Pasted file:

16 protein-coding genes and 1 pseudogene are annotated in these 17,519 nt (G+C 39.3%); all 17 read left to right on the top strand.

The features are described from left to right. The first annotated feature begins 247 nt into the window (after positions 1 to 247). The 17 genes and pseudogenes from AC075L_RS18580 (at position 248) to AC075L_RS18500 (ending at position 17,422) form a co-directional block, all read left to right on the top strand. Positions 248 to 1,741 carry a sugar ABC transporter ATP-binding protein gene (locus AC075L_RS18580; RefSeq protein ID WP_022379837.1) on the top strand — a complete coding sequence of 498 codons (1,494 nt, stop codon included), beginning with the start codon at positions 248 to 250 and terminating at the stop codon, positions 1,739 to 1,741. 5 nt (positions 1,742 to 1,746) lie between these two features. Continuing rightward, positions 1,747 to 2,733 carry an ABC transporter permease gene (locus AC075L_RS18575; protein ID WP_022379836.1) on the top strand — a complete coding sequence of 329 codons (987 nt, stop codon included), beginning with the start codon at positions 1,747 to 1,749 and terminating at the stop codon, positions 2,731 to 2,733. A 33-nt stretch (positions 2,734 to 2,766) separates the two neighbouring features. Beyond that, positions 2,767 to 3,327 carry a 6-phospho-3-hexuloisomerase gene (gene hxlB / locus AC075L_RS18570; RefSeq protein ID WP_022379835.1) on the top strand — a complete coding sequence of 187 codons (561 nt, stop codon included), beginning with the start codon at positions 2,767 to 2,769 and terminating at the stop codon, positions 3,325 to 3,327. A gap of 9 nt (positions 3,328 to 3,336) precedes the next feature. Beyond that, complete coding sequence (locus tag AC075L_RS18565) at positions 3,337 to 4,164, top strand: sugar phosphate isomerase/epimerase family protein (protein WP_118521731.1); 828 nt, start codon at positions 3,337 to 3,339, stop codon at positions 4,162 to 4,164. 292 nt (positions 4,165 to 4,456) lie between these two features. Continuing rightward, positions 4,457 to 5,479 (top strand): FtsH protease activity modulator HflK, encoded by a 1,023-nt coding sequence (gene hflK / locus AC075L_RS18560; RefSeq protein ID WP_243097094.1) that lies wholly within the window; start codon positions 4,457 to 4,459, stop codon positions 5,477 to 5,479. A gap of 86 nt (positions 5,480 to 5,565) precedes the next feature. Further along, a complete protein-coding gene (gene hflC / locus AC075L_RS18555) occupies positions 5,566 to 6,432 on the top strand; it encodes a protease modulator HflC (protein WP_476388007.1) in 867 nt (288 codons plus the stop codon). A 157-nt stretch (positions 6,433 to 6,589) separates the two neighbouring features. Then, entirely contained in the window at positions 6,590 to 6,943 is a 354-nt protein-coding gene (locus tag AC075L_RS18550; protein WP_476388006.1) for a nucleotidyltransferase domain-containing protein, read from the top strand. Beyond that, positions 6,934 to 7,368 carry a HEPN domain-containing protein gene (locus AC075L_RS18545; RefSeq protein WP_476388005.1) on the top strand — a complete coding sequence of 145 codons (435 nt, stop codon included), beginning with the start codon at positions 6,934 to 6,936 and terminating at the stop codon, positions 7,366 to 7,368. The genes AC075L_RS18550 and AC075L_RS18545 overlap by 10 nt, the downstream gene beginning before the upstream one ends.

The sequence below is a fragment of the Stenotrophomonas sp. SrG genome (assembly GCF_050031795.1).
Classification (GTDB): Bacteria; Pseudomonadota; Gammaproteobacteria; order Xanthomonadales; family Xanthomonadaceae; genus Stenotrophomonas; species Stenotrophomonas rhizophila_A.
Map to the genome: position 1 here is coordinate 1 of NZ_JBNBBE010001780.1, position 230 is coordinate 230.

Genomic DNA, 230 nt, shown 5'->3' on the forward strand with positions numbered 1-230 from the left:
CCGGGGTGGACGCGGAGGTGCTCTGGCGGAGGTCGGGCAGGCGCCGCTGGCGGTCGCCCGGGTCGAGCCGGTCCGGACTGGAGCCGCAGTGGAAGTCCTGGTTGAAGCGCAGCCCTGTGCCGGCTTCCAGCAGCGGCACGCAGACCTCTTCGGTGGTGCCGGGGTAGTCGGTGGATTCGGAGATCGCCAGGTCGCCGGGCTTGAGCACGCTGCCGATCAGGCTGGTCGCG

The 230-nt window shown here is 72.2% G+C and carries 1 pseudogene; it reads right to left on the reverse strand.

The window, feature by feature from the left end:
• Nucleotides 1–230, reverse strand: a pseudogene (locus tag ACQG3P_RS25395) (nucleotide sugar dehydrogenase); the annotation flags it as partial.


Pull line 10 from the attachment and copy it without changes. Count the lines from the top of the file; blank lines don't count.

• Nucleotides 1–230, reverse strand: a pseudogene (locus tag ACQG3P_RS25395) (nucleotide sugar dehydrogenase); the annotation flags it as partial.